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Kho vs.

COMELEC Facts: On May 30, 1995, Kho, a losing candidate in the 1995 gubernatorial elections in Masbate, filed an election protest against private respondent Espinosa to set aside the proclamation of the latter as the Provincial Governor of Masbate and to declare him instead the winner in the elections. Espinosa, on the other hand, argued that the 5 day period of filing an answer is not jurisdictional because the answer in not an initiatory pleading and the time of its filing can be extended either through motion or motu propio. He added that the COMELEC, in admitting the answer with counterprotest, committed no error as it is allowed to suspend its rules in the interest of justice and speedy disposition of matters before it. According to him, the order of the COMELEC dated July 26, 1995 admitting his counter-protest is not subjected to a timely motion for reconsideration by petitioner Kho, thus it became final and executory and can no longer be disturb. Issue: Whether or not the answer should be admitted. Ruling: No. It is clear from the records that private respondent Espinosa filed his answer with counter protest way beyond the reglementary period of five (5) days provided for by law. It must be pointed out that Espinosa received the COMELEC summons and the Pettition of Protest of Kho on June 6, 1995. Under Section 1, Rule 10 of the COMELEC Rules of Procedure, the answer must be filed within five (5) days from service of summons and a copy of the petition. Private respondent Espinosa, therefore, had until June 11, 1995 within which to file his answer. In violation however of the aforesaid rules, Espinosa filed his answer with counter-protest only on June 15, 1995, obviously beyond the five (5) mandatory period. It should be stressed that under the COMELEC Rules of Procedure, the protestee may incorporate in his answer a counterprotest. It has been said that a counter-protest is tantamount to a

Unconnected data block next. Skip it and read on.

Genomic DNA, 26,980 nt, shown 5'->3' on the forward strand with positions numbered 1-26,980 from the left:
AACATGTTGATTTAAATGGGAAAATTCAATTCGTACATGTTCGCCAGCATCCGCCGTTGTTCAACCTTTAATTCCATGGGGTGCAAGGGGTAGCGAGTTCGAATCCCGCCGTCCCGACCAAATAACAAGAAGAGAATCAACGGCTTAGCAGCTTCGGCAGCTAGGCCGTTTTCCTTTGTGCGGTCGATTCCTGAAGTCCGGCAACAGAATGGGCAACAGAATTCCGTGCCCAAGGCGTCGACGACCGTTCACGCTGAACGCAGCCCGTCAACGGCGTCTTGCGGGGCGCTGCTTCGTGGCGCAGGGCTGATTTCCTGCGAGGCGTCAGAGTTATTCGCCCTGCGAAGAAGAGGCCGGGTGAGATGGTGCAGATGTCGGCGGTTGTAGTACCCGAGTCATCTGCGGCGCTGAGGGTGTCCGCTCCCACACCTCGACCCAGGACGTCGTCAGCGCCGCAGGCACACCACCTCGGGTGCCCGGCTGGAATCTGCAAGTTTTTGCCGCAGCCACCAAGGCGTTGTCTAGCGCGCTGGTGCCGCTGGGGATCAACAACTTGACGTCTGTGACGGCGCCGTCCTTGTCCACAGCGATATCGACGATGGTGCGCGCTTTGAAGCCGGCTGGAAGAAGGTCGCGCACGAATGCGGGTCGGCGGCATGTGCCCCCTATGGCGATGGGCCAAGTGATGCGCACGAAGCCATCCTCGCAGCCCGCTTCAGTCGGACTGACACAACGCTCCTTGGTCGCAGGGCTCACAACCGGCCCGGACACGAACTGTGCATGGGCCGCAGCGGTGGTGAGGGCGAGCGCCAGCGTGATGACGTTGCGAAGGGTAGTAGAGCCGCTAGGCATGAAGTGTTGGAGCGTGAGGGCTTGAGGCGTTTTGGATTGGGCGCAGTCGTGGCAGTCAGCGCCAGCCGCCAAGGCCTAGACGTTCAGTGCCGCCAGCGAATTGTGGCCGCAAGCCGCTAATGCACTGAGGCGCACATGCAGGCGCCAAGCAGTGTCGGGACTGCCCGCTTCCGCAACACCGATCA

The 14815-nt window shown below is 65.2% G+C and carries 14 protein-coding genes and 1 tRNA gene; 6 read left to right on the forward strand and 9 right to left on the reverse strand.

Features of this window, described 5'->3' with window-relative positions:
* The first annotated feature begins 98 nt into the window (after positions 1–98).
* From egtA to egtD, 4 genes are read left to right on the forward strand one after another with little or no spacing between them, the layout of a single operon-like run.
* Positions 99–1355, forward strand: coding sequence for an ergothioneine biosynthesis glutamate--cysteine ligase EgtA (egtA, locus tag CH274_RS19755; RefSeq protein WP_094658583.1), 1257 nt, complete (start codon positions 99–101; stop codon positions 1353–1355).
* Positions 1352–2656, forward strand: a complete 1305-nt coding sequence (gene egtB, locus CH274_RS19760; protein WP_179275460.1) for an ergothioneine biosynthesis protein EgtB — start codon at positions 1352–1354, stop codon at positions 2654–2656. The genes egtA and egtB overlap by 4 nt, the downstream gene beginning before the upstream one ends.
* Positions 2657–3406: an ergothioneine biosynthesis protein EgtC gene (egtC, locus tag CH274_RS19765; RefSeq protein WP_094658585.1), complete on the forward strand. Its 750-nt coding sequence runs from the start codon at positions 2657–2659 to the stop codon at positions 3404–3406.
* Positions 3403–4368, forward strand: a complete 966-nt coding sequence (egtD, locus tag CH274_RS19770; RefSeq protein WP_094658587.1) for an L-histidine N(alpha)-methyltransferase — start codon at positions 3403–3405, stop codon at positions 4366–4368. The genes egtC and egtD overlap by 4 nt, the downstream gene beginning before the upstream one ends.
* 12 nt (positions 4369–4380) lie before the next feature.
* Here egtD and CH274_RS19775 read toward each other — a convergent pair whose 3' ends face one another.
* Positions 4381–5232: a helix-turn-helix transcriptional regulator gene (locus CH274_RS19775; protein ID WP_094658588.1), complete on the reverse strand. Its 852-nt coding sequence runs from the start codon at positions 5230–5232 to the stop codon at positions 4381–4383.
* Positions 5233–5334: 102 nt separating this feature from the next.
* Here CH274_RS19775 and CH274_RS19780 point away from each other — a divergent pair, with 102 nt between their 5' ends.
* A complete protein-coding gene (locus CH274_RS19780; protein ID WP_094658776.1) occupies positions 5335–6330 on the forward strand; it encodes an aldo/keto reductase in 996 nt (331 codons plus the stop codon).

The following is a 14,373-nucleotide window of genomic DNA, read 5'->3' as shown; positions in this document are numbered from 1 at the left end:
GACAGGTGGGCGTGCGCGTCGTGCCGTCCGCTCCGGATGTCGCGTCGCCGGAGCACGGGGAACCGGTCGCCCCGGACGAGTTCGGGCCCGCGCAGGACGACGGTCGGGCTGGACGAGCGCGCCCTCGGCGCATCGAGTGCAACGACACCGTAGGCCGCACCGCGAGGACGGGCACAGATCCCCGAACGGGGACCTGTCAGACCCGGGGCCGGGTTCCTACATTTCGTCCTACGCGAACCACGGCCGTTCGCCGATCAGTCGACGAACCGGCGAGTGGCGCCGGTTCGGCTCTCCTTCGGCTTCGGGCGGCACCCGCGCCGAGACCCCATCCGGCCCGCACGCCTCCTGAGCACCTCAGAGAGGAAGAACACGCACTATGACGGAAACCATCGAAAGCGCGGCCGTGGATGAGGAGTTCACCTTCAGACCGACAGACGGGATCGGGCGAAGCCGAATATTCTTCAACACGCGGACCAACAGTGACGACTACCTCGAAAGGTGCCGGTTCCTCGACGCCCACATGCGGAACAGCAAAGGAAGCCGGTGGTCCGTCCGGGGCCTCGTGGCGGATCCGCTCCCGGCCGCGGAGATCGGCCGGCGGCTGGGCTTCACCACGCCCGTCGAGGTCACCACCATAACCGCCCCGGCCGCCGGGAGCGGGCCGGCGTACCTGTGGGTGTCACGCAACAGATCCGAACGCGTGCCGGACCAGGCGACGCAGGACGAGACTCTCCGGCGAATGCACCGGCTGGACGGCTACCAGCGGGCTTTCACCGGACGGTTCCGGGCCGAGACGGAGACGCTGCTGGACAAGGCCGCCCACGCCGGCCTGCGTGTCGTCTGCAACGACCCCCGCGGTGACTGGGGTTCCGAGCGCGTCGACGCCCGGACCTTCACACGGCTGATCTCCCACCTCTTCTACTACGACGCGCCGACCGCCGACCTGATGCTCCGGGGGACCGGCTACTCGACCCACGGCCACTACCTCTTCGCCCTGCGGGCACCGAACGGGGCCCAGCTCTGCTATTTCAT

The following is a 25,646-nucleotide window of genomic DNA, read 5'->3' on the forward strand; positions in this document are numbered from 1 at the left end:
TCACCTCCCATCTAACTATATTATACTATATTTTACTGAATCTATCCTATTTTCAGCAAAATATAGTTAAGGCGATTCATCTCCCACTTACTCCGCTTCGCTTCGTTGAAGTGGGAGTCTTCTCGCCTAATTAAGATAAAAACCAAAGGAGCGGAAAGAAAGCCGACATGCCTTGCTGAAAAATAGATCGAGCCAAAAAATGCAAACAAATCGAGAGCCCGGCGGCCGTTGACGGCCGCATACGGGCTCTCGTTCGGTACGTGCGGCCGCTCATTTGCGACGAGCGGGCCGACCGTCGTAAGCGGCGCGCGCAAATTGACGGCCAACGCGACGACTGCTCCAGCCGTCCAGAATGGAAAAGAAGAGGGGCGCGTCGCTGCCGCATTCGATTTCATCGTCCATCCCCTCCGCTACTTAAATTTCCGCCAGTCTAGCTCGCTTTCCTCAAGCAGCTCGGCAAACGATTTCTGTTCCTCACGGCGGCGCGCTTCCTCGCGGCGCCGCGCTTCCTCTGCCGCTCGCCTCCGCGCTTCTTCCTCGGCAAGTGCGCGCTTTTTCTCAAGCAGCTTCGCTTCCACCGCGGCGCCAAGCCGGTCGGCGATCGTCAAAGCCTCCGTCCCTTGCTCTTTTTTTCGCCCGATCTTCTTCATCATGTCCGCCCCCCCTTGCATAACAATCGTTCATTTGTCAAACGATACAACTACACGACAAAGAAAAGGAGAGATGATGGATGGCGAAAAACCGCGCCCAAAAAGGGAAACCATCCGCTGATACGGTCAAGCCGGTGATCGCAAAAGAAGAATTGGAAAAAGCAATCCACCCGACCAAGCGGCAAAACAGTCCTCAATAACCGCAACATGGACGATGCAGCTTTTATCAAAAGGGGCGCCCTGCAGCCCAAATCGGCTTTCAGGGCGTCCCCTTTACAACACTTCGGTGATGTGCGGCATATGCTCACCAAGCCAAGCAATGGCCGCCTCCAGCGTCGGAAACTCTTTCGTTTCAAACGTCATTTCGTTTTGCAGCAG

counterclaim in a civil action and may be presented as a part of the answer within the time he is required to answer the protest, unless a motion for extension is granted, in which it must be filed before the expiration of the extended time. Apparently, the counter-protest of Espinosa was incorporated in his answer. And as what was revealed, this answer with counter-protest was filed only on June 15, 1995, which was obviously late for four (4) days. It appears that Espinosa did not

file a motion for extension of time within which to file his answer with counter-protest. In the absence thereof, there is no basis then for the COMELEC First Division to admit the belatedly filed answer with counter-protest.